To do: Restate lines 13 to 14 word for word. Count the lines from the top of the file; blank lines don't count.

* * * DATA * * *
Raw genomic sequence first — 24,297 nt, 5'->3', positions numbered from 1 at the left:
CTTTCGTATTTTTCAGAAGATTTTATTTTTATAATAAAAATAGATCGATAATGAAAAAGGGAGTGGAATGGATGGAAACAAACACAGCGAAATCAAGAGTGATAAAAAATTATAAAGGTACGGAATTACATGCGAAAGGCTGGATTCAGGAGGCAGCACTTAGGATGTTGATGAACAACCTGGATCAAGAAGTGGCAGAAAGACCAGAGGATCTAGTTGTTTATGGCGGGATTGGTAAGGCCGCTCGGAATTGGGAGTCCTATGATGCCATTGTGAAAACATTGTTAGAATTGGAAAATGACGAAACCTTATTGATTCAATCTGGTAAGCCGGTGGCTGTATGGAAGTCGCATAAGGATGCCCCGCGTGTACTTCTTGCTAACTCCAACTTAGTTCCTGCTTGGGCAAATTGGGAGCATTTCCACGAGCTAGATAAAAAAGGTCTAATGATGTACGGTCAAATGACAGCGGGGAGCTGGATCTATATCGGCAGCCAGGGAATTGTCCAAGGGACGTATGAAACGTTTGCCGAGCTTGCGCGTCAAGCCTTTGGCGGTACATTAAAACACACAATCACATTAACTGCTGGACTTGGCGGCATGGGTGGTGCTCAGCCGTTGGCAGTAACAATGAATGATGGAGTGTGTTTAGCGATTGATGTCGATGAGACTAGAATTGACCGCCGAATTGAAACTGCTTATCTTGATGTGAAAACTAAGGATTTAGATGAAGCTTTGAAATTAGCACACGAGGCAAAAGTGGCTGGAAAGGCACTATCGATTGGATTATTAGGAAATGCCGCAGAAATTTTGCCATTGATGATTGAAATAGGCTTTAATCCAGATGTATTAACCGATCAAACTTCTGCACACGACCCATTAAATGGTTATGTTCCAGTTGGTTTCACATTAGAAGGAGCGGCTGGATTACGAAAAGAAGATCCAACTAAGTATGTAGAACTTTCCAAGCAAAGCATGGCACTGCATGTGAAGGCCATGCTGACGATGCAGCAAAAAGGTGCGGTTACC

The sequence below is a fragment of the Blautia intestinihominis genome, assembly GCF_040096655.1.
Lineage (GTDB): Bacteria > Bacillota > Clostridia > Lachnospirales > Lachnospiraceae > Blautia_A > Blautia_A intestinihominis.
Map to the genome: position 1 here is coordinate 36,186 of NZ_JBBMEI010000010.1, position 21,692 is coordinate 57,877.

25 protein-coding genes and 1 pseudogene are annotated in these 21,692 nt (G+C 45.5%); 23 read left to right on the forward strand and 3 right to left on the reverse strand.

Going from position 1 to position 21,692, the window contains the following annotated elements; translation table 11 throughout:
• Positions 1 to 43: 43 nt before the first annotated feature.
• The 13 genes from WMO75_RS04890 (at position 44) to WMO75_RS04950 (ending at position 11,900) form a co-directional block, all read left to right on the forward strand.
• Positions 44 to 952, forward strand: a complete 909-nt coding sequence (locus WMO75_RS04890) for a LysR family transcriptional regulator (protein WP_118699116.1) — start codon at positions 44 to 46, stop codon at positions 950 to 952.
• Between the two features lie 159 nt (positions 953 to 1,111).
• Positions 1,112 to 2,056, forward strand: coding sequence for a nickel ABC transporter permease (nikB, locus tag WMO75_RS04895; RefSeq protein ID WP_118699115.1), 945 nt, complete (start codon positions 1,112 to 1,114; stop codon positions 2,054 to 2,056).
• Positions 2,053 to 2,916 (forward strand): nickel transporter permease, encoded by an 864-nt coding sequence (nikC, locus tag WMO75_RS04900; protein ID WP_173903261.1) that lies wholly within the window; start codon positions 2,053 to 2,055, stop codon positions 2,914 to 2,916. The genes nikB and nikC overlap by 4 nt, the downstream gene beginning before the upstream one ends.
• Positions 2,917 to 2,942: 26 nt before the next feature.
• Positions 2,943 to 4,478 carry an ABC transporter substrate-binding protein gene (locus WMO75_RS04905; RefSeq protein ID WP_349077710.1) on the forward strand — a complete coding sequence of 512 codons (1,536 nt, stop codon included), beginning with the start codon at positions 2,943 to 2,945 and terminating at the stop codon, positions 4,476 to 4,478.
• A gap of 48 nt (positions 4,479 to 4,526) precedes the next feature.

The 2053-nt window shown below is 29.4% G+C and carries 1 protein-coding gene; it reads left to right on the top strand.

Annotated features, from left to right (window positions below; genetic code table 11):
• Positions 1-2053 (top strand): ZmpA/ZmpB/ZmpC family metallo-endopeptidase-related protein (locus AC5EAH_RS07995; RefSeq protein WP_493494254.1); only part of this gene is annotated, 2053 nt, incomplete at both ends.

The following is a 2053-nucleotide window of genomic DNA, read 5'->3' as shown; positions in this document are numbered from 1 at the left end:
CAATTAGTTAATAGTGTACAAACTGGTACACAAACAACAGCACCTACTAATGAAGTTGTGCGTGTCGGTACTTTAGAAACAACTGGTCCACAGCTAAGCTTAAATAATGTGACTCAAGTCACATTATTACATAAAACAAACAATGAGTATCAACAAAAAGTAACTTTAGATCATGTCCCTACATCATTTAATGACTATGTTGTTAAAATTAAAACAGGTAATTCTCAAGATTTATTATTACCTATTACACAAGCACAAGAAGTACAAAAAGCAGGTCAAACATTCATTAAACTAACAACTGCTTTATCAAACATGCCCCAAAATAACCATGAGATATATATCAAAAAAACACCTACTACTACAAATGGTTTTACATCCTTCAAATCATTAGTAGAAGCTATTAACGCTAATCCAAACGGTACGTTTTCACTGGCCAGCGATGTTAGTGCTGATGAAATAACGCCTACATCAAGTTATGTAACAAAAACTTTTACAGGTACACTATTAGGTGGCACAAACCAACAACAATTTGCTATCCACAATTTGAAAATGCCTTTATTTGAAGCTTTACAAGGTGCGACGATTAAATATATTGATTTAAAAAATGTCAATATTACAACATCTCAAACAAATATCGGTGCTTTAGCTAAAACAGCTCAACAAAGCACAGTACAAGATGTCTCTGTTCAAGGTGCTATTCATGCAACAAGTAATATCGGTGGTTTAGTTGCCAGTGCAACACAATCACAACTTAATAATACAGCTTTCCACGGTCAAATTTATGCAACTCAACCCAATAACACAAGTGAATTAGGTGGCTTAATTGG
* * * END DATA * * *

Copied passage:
• Positions 2,053 to 2,916 (forward strand): nickel transporter permease, encoded by an 864-nt coding sequence (nikC, locus tag WMO75_RS04900; protein ID WP_173903261.1) that lies wholly within the window; start codon positions 2,053 to 2,055, stop codon positions 2,914 to 2,916. The genes nikB and nikC overlap by 4 nt, the downstream gene beginning before the upstream one ends.
• Positions 2,917 to 2,942: 26 nt before the next feature.